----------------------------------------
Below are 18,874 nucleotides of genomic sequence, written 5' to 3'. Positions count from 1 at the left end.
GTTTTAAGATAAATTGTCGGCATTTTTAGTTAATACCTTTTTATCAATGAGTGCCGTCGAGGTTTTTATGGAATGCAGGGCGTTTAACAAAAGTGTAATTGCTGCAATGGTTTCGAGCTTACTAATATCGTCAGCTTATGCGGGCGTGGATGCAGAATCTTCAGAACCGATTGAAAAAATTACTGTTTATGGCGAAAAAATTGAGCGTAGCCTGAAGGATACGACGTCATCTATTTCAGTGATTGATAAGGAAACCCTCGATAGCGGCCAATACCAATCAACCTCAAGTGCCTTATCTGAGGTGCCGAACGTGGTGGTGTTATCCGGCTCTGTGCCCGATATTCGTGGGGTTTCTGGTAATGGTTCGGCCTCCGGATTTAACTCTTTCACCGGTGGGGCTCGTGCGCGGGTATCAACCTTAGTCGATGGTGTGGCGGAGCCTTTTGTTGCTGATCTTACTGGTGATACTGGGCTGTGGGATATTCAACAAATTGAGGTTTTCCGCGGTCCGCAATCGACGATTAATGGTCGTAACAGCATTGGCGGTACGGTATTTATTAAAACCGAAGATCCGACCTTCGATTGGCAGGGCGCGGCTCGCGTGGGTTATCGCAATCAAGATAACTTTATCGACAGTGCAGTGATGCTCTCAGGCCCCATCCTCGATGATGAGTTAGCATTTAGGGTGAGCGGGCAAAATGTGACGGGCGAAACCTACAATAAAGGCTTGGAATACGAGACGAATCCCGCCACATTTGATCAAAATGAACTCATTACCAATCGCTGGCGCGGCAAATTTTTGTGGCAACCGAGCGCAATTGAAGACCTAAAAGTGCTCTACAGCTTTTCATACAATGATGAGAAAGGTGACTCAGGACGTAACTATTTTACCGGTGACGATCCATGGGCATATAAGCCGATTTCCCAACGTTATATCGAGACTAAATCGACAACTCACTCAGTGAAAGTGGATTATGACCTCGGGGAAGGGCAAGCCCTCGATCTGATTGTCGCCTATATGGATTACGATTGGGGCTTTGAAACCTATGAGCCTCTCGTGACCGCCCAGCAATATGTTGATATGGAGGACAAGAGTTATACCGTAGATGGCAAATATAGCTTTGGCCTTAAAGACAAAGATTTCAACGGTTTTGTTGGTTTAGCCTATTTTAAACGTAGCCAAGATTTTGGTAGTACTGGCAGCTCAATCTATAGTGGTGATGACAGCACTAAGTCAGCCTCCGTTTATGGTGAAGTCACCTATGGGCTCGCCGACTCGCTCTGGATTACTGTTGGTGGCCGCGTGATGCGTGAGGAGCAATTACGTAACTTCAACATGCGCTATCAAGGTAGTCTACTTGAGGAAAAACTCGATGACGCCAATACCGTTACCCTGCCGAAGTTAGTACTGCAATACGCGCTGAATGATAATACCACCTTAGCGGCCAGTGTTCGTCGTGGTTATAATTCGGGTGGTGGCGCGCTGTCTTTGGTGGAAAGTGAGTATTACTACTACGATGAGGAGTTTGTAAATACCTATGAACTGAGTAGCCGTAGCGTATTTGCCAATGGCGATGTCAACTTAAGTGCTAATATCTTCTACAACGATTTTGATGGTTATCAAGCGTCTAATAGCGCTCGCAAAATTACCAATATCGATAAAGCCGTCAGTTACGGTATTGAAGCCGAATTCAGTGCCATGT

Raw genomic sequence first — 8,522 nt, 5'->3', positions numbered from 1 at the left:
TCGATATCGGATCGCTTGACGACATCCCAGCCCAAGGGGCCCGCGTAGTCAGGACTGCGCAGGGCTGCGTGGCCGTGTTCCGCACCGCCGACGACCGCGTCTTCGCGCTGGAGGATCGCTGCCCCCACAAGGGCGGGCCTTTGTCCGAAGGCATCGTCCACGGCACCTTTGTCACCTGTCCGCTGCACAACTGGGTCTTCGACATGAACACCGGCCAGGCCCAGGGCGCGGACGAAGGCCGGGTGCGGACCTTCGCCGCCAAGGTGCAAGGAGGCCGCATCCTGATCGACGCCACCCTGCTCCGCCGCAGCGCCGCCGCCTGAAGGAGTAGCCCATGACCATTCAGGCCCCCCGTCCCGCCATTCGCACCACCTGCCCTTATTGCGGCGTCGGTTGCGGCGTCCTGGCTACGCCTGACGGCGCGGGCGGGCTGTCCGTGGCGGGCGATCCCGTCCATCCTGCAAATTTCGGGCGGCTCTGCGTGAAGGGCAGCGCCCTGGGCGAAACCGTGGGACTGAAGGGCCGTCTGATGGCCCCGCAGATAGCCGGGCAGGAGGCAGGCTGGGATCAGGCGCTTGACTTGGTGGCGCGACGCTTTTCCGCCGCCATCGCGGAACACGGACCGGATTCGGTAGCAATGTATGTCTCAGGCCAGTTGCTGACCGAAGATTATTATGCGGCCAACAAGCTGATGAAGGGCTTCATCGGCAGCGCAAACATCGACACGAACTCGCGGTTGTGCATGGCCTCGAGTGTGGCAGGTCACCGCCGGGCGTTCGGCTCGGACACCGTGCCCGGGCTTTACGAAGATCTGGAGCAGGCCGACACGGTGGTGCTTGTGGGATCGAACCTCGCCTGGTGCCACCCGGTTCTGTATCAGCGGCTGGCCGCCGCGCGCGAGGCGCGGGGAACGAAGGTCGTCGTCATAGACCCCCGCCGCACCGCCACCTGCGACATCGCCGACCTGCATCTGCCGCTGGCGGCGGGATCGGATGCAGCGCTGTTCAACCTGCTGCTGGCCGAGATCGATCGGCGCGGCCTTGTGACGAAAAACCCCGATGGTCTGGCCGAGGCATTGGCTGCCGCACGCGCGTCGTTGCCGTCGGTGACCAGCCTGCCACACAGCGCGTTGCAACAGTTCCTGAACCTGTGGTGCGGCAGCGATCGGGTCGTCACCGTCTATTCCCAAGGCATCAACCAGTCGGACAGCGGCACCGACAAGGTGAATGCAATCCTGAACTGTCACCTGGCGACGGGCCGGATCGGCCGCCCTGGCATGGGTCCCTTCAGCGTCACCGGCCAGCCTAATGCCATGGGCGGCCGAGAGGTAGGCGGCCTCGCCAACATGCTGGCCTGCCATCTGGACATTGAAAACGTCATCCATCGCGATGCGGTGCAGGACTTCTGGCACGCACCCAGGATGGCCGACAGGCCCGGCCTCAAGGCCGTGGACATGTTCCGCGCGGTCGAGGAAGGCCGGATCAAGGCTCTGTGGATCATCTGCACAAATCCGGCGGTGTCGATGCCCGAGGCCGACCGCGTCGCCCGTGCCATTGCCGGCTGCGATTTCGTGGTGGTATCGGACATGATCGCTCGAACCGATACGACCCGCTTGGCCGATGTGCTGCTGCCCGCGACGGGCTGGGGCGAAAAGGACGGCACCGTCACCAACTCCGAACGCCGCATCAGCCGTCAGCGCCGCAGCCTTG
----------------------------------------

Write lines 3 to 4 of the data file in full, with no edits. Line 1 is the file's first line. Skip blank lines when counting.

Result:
Raw genomic sequence first — 8,522 nt, 5'->3', positions numbered from 1 at the left:
TCGATATCGGATCGCTTGACGACATCCCAGCCCAAGGGGCCCGCGTAGTCAGGACTGCGCAGGGCTGCGTGGCCGTGTTCCGCACCGCCGACGACCGCGTCTTCGCGCTGGAGGATCGCTGCCCCCACAAGGGCGGGCCTTTGTCCGAAGGCATCGTCCACGGCACCTTTGTCACCTGTCCGCTGCACAACTGGGTCTTCGACATGAACACCGGCCAGGCCCAGGGCGCGGACGAAGGCCGGGTGCGGACCTTCGCCGCCAAGGTGCAAGGAGGCCGCATCCTGATCGACGCCACCCTGCTCCGCCGCAGCGCCGCCGCCTGAAGGAGTAGCCCATGACCATTCAGGCCCCCCGTCCCGCCATTCGCACCACCTGCCCTTATTGCGGCGTCGGTTGCGGCGTCCTGGCTACGCCTGACGGCGCGGGCGGGCTGTCCGTGGCGGGCGATCCCGTCCATCCTGCAAATTTCGGGCGGCTCTGCGTGAAGGGCAGCGCCCTGGGCGAAACCGTGGGACTGAAGGGCCGTCTGATGGCCCCGCAGATAGCCGGGCAGGAGGCAGGCTGGGATCAGGCGCTTGACTTGGTGGCGCGACGCTTTTCCGCCGCCATCGCGGAACACGGACCGGATTCGGTAGCAATGTATGTCTCAGGCCAGTTGCTGACCGAAGATTATTATGCGGCCAACAAGCTGATGAAGGGCTTCATCGGCAGCGCAAACATCGACACGAACTCGCGGTTGTGCATGGCCTCGAGTGTGGCAGGTCACCGCCGGGCGTTCGGCTCGGACACCGTGCCCGGGCTTTACGAAGATCTGGAGCAGGCCGACACGGTGGTGCTTGTGGGATCGAACCTCGCCTGGTGCCACCCGGTTCTGTATCAGCGGCTGGCCGCCGCGCGCGAGGCGCGGGGAACGAAGGTCGTCGTCATAGACCCCCGCCGCACCGCCACCTGCGACATCGCCGACCTGCATCTGCCGCTGGCGGCGGGATCGGATGCAGCGCTGTTCAACCTGCTGCTGGCCGAGATCGATCGGCGCGGCCTTGTGACGAAAAACCCCGATGGTCTGGCCGAGGCATTGGCTGCCGCACGCGCGTCGTTGCCGTCGGTGACCAGCCTGCCACACAGCGCGTTGCAACAGTTCCTGAACCTGTGGTGCGGCAGCGATCGGGTCGTCACCGTCTATTCCCAAGGCATCAACCAGTCGGACAGCGGCACCGACAAGGTGAATGCAATCCTGAACTGTCACCTGGCGACGGGCCGGATCGGCCGCCCTGGCATGGGTCCCTTCAGCGTCACCGGCCAGCCTAATGCCATGGGCGGCCGAGAGGTAGGCGGCCTCGCCAACATGCTGGCCTGCCATCTGGACATTGAAAACGTCATCCATCGCGATGCGGTGCAGGACTTCTGGCACGCACCCAGGATGGCCGACAGGCCCGGCCTCAAGGCCGTGGACATGTTCCGCGCGGTCGAGGAAGGCCGGATCAAGGCTCTGTGGATCATCTGCACAAATCCGGCGGTGTCGATGCCCGAGGCCGACCGCGTCGCCCGTGCCATTGCCGGCTGCGATTTCGTGGTGGTATCGGACATGATCGCTCGAACCGATACGACCCGCTTGGCCGATGTGCTGCTGCCCGCGACGGGCTGGGGCGAAAAGGACGGCACCGTCACCAACTCCGAACGCCGCATCAGCCGTCAGCGCCGCAGCCTTG